Zamia Investments Pty Ltd (Zamia) and Mesana Pty Ltd (Mesana) were shareholders of Mini Tankers International Pty Ltd (MTI), a holding company with shares in Mini Tankers USA Inc (MT USA) and Mini Tankers Canada Ltd (MTC).
In late 2002, MTI resolved to reduce its debts by selling its interest in MTC for approximately $1.6m. Prior to settlement of the sale however, MTI required urgent funding to assist MT USA, which was experiencing liquidity problems. Zamia decided to obtain an advance of $250,000 from the National Australia Bank (NAB) to contribute to a shareholder funded loan to MTI. Zamia represented to NAB that MTI's proceeds of sale would be used to repay the loan, even though MTI's Board had not agreed to this.
When the sale was completed, the proceeds were insufficient to repay Zamia's loan. NAB had assigned the debt to Mesana, so Mesana brought proceedings to recover the debt from Zamia.
In finding for Mesana, the Court firstly noted that a concluded loan contract existed when NAB advanced the money to Zamia, even though this occurred before any formal documentation was signed. A standard Market Rate Facility Agreement (the Agreement) was later signed by both parties, which did not provide that MTI's proceeds of sale would be used to repay Zamia's loan.
Zamia however argued that such a term existed, because the terms of the loan were not contained in the Agreement but rather in the oral and written terms that had been agreed upon between Zamia and NAB. The Court rejected this argument and held that the oral and written terms constituted the terms of the loan at the time the money was advanced only, prior to the Agreement being entered into.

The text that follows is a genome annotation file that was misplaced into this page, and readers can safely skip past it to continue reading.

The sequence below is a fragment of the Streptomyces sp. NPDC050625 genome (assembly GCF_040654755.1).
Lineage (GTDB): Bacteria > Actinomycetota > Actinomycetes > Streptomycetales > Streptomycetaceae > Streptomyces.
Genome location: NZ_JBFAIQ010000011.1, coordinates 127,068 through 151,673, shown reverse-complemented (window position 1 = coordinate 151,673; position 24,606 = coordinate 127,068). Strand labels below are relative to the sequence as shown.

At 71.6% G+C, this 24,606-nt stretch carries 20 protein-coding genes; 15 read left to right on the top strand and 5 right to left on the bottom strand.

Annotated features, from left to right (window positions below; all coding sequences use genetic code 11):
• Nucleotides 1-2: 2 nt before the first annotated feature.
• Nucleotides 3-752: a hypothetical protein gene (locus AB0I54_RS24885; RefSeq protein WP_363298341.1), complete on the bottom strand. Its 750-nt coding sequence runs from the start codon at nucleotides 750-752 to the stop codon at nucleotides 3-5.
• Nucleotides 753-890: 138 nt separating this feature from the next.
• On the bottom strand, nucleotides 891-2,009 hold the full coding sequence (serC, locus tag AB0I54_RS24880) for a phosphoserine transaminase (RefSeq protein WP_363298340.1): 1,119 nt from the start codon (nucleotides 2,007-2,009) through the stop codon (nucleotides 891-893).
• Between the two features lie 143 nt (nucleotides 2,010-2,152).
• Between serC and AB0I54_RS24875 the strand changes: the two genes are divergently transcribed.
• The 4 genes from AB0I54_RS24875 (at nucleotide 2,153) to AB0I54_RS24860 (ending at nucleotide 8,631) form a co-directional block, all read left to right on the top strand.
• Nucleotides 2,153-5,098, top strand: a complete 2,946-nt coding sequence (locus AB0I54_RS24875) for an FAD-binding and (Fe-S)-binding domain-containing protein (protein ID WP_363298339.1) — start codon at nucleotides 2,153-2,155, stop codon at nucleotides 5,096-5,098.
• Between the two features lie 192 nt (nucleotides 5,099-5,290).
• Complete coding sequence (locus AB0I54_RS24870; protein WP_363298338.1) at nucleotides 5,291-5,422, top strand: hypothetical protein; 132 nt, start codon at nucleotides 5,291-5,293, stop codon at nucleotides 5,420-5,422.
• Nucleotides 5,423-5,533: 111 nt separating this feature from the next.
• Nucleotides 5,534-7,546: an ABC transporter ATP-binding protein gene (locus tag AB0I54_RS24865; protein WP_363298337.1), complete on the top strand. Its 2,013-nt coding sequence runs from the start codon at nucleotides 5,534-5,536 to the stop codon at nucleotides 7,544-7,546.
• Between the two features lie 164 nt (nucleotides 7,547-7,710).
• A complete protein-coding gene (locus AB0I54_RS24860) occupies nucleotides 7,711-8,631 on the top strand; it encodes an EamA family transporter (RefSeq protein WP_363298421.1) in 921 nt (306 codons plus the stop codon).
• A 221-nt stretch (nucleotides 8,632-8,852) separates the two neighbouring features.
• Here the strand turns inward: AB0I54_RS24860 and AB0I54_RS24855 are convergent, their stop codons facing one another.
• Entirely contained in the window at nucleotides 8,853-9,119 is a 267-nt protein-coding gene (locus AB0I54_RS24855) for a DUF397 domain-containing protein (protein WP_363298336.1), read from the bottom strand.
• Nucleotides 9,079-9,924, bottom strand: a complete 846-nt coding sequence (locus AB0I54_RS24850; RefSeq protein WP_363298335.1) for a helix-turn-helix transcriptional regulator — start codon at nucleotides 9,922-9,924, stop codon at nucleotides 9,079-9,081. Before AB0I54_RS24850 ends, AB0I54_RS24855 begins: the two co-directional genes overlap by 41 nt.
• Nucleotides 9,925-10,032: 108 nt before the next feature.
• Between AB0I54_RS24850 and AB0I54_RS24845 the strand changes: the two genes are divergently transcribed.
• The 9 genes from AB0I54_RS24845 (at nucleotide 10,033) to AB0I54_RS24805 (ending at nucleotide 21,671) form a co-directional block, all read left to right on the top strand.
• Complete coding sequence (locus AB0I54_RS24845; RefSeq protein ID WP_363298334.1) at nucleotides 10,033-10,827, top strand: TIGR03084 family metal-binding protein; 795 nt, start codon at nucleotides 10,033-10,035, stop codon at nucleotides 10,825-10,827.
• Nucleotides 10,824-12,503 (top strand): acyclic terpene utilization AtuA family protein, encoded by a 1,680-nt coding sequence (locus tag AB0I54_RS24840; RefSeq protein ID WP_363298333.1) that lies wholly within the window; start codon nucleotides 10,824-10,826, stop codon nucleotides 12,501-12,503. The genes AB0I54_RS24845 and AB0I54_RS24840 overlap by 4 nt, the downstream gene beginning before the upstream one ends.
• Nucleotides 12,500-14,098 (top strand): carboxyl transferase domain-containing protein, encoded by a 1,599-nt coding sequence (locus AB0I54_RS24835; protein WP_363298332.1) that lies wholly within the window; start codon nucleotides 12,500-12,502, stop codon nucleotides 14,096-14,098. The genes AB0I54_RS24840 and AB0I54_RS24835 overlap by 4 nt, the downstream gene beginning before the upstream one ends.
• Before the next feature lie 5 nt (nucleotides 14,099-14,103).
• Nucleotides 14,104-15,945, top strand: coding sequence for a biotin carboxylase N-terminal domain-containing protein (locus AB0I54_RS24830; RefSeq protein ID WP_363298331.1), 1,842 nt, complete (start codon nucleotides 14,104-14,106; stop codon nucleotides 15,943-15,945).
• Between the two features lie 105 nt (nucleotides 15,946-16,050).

The Court also noted that Zamia's failure to discuss the essential terms of the loan, such as the interest structure, would lead an objective observer to conclude that the parties intended the advance to be on the bank's standard terms.
Finally, Zamia argued that the terms of the Agreement could not be operative because they were inconsistent with an alleged oral term that NAB would obtain an irrevocable letter of direction from MTI. However the Court rejected that such a term existed, as it would be "commercially extraordinary" that NAB would undertake an obligation to Zamia to procure such a letter from MTI. The Court reasoned that it would ordinarily be the responsibility of Zamia, as the bank's customer, to procure any letter which the bank requested as security.
Parties entering into a standard form contract should take care to expressly include any oral or written terms previously agreed upon. Failure to do so may result in the Court finding that such arrangements are superseded by the standard form contract later entered into.